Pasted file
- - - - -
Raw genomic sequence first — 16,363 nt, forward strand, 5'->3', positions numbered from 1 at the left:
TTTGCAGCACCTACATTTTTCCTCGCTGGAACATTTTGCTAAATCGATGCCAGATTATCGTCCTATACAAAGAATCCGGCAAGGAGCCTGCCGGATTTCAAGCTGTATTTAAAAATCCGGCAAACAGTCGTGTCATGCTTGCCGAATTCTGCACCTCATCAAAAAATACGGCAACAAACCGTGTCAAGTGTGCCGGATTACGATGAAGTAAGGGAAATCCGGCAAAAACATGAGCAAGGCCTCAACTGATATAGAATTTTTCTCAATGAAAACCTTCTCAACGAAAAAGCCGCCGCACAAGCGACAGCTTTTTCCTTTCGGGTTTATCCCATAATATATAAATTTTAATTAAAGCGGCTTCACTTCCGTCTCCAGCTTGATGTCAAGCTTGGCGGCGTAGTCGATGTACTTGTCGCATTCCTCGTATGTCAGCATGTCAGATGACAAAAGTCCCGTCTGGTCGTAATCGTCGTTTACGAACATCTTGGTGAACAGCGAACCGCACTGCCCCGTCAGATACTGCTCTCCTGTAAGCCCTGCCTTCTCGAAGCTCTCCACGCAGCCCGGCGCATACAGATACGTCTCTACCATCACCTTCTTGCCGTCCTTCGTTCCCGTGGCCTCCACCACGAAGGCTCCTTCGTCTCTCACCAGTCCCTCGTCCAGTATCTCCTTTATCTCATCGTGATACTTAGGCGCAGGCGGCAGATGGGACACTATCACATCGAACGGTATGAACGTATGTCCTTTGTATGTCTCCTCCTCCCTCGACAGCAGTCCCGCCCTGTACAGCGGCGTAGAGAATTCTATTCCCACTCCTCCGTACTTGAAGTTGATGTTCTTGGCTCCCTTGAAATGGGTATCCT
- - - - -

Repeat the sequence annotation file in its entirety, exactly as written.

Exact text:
Raw genomic sequence first — 16,363 nt, forward strand, 5'->3', positions numbered from 1 at the left:
TTTGCAGCACCTACATTTTTCCTCGCTGGAACATTTTGCTAAATCGATGCCAGATTATCGTCCTATACAAAGAATCCGGCAAGGAGCCTGCCGGATTTCAAGCTGTATTTAAAAATCCGGCAAACAGTCGTGTCATGCTTGCCGAATTCTGCACCTCATCAAAAAATACGGCAACAAACCGTGTCAAGTGTGCCGGATTACGATGAAGTAAGGGAAATCCGGCAAAAACATGAGCAAGGCCTCAACTGATATAGAATTTTTCTCAATGAAAACCTTCTCAACGAAAAAGCCGCCGCACAAGCGACAGCTTTTTCCTTTCGGGTTTATCCCATAATATATAAATTTTAATTAAAGCGGCTTCACTTCCGTCTCCAGCTTGATGTCAAGCTTGGCGGCGTAGTCGATGTACTTGTCGCATTCCTCGTATGTCAGCATGTCAGATGACAAAAGTCCCGTCTGGTCGTAATCGTCGTTTACGAACATCTTGGTGAACAGCGAACCGCACTGCCCCGTCAGATACTGCTCTCCTGTAAGCCCTGCCTTCTCGAAGCTCTCCACGCAGCCCGGCGCATACAGATACGTCTCTACCATCACCTTCTTGCCGTCCTTCGTTCCCGTGGCCTCCACCACGAAGGCTCCTTCGTCTCTCACCAGTCCCTCGTCCAGTATCTCCTTTATCTCATCGTGATACTTAGGCGCAGGCGGCAGATGGGACACTATCACATCGAACGGTATGAACGTATGTCCTTTGTATGTCTCCTCCTCCCTCGACAGCAGTCCCGCCCTGTACAGCGGCGTAGAGAATTCTATTCCCACTCCTCCGTACTTGAAGTTGATGTTCTTGGCTCCCTTGAAATGGGTATCCT